As the original post with Frank's commentary is 5 days old and hasn't had a comment in 48 hours before +Kevin Crawford 's this afternoon, I'm breaking Kevin's comment into a post of its own. It deserves to be read and commented upon.
I'll be reserving my thoughts to the comments section of this post...
Here's Kevin's comment in text format:
"Speaking purely for myself, the OSR has been a very good market segment to me. In the past two years, I've had gross sales of about a half million dollars worth of Sine Nomine books. That's not mansion money on the post-tax net, but it is an extremely comfortable location-independent living for a single creator.
And that, I think, is the key. The OSR as a market segment can absolutely provide a comfortable living to more creators than it does now, but those creators have to be able to take a project from inception to print with minimal outside involvement. My per-book profits are huge compared to the royalties I'd get from a publisher. They have to be, because in the last year I've sold 12,000 copies of one title or another, and if I were with a conventional fiction publisher they'd burn my rolodex card if I moved less than 20,000 on one title in a year. I can make a very comfortable living on 12,000 copies sold, but that living gets a whole lot less comfortable if I have to pay authors and layout designers on every product I issue.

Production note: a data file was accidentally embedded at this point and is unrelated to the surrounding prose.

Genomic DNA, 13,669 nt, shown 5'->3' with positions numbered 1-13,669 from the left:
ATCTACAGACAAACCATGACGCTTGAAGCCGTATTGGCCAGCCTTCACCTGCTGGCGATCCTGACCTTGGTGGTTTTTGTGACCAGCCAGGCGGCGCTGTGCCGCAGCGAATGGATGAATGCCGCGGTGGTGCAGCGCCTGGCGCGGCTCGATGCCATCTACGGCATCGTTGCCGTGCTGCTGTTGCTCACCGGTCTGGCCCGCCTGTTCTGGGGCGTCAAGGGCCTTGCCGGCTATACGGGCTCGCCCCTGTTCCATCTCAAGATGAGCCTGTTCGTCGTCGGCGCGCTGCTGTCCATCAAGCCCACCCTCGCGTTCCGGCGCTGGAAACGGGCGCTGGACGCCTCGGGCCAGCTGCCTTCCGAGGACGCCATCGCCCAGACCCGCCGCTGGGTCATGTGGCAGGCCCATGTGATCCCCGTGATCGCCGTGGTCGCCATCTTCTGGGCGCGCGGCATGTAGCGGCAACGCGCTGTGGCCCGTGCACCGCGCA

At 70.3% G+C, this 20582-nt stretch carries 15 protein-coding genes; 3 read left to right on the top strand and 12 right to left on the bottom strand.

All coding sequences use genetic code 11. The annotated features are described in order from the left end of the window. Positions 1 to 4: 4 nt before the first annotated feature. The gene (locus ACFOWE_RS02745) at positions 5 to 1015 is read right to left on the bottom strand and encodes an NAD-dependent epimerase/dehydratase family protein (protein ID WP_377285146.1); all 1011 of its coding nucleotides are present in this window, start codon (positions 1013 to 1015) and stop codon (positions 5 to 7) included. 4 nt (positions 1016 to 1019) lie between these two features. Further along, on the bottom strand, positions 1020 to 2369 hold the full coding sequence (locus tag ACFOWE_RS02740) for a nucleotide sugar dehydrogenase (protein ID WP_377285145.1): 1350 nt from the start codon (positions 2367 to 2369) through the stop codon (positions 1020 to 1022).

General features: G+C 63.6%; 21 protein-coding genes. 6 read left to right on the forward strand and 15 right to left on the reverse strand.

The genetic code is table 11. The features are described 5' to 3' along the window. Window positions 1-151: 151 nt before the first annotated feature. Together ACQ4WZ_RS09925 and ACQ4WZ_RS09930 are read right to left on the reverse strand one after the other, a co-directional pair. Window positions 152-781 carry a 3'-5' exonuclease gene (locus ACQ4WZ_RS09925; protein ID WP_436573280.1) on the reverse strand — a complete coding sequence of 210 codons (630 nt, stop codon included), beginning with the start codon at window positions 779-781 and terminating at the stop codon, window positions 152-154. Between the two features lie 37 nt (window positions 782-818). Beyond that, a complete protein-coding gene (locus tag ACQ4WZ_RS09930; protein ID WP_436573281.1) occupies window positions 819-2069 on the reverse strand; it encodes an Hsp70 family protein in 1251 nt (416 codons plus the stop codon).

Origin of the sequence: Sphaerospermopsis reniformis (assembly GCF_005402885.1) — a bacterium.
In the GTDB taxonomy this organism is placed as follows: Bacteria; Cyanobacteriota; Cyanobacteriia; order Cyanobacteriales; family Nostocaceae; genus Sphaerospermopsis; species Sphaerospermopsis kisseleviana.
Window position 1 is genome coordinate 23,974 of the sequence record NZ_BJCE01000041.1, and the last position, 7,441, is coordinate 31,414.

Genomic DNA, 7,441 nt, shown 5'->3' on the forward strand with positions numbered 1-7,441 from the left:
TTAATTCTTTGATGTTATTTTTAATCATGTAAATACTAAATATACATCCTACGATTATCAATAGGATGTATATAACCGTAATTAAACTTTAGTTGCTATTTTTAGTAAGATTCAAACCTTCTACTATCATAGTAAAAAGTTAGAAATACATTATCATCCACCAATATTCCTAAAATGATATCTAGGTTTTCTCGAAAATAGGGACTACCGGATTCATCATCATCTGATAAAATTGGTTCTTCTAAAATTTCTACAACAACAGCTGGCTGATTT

And by the same token, those creators have to _produce_. One swallow does not make a summer and one hit product does not make a living. They have to be able to hit their project deadlines and constantly create new, compelling products that draw new buyers and keep existing fans coming back for more. They can move tremendous amounts of back catalog this way, but only if they _have_ a back catalog. You know what a hit OSR product means? It means the customers are willing to see what else you've got."